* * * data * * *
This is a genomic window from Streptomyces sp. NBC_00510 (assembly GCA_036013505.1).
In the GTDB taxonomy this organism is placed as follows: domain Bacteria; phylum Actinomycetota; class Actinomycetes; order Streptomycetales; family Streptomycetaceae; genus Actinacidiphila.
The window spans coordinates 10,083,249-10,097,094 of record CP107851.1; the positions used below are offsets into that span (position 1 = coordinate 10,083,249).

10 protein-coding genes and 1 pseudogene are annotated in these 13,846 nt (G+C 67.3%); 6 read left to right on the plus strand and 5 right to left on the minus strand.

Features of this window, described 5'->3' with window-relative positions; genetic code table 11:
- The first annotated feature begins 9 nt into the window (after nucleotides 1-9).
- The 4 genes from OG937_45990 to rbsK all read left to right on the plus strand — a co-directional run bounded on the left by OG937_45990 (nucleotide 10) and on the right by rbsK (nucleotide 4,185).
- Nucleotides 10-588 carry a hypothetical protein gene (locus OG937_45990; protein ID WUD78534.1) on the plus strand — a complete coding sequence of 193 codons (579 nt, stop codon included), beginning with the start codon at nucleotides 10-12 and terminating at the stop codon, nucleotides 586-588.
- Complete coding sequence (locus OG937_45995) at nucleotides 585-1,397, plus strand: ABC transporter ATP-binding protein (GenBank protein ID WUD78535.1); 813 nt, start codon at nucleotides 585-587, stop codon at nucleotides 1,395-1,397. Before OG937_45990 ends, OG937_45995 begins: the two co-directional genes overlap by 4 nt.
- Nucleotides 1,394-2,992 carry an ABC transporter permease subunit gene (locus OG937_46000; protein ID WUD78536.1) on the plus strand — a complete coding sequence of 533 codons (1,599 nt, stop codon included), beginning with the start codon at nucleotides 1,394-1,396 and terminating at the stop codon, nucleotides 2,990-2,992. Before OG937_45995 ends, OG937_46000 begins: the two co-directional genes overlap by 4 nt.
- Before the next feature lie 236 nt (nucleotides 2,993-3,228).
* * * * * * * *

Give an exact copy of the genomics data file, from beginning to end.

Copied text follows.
This is a genomic window from Streptomyces sp. NBC_00510 (assembly GCA_036013505.1).
In the GTDB taxonomy this organism is placed as follows: domain Bacteria; phylum Actinomycetota; class Actinomycetes; order Streptomycetales; family Streptomycetaceae; genus Actinacidiphila.
The window spans coordinates 10,083,249-10,097,094 of record CP107851.1; the positions used below are offsets into that span (position 1 = coordinate 10,083,249).

10 protein-coding genes and 1 pseudogene are annotated in these 13,846 nt (G+C 67.3%); 6 read left to right on the plus strand and 5 right to left on the minus strand.

Features of this window, described 5'->3' with window-relative positions; genetic code table 11:
- The first annotated feature begins 9 nt into the window (after nucleotides 1-9).
- The 4 genes from OG937_45990 to rbsK all read left to right on the plus strand — a co-directional run bounded on the left by OG937_45990 (nucleotide 10) and on the right by rbsK (nucleotide 4,185).
- Nucleotides 10-588 carry a hypothetical protein gene (locus OG937_45990; protein ID WUD78534.1) on the plus strand — a complete coding sequence of 193 codons (579 nt, stop codon included), beginning with the start codon at nucleotides 10-12 and terminating at the stop codon, nucleotides 586-588.
- Complete coding sequence (locus OG937_45995) at nucleotides 585-1,397, plus strand: ABC transporter ATP-binding protein (GenBank protein ID WUD78535.1); 813 nt, start codon at nucleotides 585-587, stop codon at nucleotides 1,395-1,397. Before OG937_45990 ends, OG937_45995 begins: the two co-directional genes overlap by 4 nt.
- Nucleotides 1,394-2,992 carry an ABC transporter permease subunit gene (locus OG937_46000; protein ID WUD78536.1) on the plus strand — a complete coding sequence of 533 codons (1,599 nt, stop codon included), beginning with the start codon at nucleotides 1,394-1,396 and terminating at the stop codon, nucleotides 2,990-2,992. Before OG937_45995 ends, OG937_46000 begins: the two co-directional genes overlap by 4 nt.
- Before the next feature lie 236 nt (nucleotides 2,993-3,228).